In a light-filled studio at the Modern West Gallery in Salt Lake City, visual artist Laura Sharp Wilson – 56, with lapis blue eyes, a blonde bob haircut and wearing a collarless T-shirt on a warm March day – works on a new collection of textile-inspired pieces, who examine society’s relationship to nature and the charged meanings of inheritance, like their grandparents’ teacups, which they believe offer a unique way of examining issues of class and race.
“I’m interested in what European immigrants thought of this country, my great-grandparents who emigrated and settled as working-class farmers in St. Louis or Jersey City—what did they think of racial situations and the melting pot of this country? said Wilson. “Has owning a silver tea set made you feel ‘better than’? What I love about visual art is that it gives you new ways to have that conversation.”
Wilson leads this conversation as one of the current artists-in-residences at Salt Lake‘s Modern West Gallery, whose residency program is helping to spur the state’s creative comeback from the pandemic-induced decline in artistic funding through sponsorships, which is supporting the work by emerging and mid-career artists. The unique program comes at a time when artists say cultural work is urgently needed to heal the collective pain and uncertainty of recent years.
“I can’t think of any other examples of commercial galleries where artists like us actually work in the gallery. It’s pretty unusual. I lived in New York, North Carolina, Washington state. I’ve lived everywhere and I’ve never seen it,” Wilson said. “So this is a tremendous contribution to the arts community of Salt Lake City.”
Founded in 2014, Modern West promotes an aesthetic to “reshape our understanding of the American West,” including works like that of emerging visual artist Billy Schenck, whose style conjures up cinematic imagery in hot colors and deals with the clash of wilderness and Civilization, and whose all-landscape exhibition at A Land Less Traveled gallery ends this month after a successful run.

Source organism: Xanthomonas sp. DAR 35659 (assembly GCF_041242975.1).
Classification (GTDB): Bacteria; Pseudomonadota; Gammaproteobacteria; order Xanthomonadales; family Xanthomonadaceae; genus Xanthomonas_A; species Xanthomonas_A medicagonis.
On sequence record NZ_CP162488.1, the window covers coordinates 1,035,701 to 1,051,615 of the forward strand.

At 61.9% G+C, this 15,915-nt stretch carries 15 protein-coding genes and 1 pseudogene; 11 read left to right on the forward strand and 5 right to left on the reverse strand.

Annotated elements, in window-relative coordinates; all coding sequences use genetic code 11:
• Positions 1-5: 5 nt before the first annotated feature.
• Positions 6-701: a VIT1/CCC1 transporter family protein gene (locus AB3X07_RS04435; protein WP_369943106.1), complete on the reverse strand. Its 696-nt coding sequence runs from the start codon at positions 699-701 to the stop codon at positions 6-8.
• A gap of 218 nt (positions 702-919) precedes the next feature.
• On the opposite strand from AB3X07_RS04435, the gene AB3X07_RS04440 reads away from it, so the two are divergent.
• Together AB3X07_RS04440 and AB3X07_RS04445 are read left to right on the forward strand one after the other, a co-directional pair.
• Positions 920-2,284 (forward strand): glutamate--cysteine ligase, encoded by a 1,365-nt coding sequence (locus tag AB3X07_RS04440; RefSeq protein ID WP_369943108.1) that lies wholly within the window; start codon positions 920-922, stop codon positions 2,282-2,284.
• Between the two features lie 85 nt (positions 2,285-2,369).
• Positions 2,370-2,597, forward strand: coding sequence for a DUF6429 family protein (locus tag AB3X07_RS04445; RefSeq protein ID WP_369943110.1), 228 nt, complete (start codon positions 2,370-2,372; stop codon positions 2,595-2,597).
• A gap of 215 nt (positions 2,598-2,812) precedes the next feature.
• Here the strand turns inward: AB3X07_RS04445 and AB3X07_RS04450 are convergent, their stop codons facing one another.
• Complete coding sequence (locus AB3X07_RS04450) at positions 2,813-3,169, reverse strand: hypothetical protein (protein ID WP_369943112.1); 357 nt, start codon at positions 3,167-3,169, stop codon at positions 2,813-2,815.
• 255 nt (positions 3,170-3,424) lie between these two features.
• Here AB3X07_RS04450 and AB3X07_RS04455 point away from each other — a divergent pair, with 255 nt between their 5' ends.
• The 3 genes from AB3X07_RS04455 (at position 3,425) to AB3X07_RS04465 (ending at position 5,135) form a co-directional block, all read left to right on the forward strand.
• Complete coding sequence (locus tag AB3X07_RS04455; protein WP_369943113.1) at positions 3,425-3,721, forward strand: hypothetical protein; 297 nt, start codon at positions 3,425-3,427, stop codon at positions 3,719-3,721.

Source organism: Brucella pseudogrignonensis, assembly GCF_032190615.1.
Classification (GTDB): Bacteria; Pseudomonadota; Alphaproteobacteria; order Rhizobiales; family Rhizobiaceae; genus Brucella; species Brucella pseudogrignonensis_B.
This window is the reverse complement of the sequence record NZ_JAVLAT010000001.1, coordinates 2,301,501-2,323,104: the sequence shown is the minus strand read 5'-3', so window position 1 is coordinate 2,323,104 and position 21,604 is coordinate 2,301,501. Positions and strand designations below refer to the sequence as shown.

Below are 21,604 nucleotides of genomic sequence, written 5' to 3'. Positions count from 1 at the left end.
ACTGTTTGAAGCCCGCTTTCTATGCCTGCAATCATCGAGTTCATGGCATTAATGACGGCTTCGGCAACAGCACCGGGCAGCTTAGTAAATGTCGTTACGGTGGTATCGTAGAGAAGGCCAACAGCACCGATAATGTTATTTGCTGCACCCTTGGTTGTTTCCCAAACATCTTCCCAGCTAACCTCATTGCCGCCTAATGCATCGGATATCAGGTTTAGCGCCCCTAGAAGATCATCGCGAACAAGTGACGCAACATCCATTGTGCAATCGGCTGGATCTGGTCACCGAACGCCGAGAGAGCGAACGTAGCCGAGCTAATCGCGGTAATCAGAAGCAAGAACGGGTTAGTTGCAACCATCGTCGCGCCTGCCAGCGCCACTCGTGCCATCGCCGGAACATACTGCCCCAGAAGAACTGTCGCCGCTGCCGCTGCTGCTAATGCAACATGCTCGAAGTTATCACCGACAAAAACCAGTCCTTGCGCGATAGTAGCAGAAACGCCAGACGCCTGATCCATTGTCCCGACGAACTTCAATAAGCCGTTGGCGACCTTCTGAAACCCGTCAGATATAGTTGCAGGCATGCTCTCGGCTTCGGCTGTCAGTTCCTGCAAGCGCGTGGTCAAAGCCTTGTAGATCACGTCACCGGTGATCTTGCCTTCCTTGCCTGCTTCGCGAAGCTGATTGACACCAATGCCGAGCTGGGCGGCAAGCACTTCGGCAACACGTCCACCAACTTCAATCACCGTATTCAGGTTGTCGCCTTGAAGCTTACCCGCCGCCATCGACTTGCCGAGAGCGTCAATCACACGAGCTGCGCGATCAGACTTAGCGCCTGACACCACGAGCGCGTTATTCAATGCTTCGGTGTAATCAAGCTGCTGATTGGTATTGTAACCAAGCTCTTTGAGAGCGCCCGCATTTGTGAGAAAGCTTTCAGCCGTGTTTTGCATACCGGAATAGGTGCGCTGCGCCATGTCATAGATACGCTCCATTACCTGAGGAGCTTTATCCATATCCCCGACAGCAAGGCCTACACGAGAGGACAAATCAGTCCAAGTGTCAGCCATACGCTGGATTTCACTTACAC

Not content with just selling art, the gallery’s residency program has nurtured many local artists who she hopes will contribute to the creative dynamism of a city whose art scene is quickly making a name for itself on the city’s cultural map country power.
Groomed for an art life
The Modern West residency is the latest stepping stone in a long journey for Wilson, whose upbringing prepared her for a life in the arts.
Her art-loving grandparents regularly dragged Wilson around the major museums of Washington, DC, where they lived. Her mother worked as a modern dance choreographer and exposed her to theater and dance performances during her childhood in New York and New Jersey.
After graduating with a Master of Fine Arts from the University of North Carolina, Chapel Hill, Wilson pursued her interest in costume design, took up theater and studied surface textile design at North Carolina State University before teaching at the Fabric workshop in Philly.
Now, Wilson brings together the diversity of her interests and experiences at Modern West’s studio, where her work monitors the collision of visual and textural worlds while suggesting realism and abstraction.
Her signature style is graphic, acrylic and fabric pieces on mulberry paper, a canvas-like medium made from plant fibers favored by Wilson for its textured and translucent body that is sturdy despite being lightweight.
The mulberry paper was originally pursued as a practical solution to the costly expense of shipping canvases – in the expectation that they would curl up like a scroll. Although she chose not to roll her finished work, she still stuck with mulberry for its textural, cloth-like quality.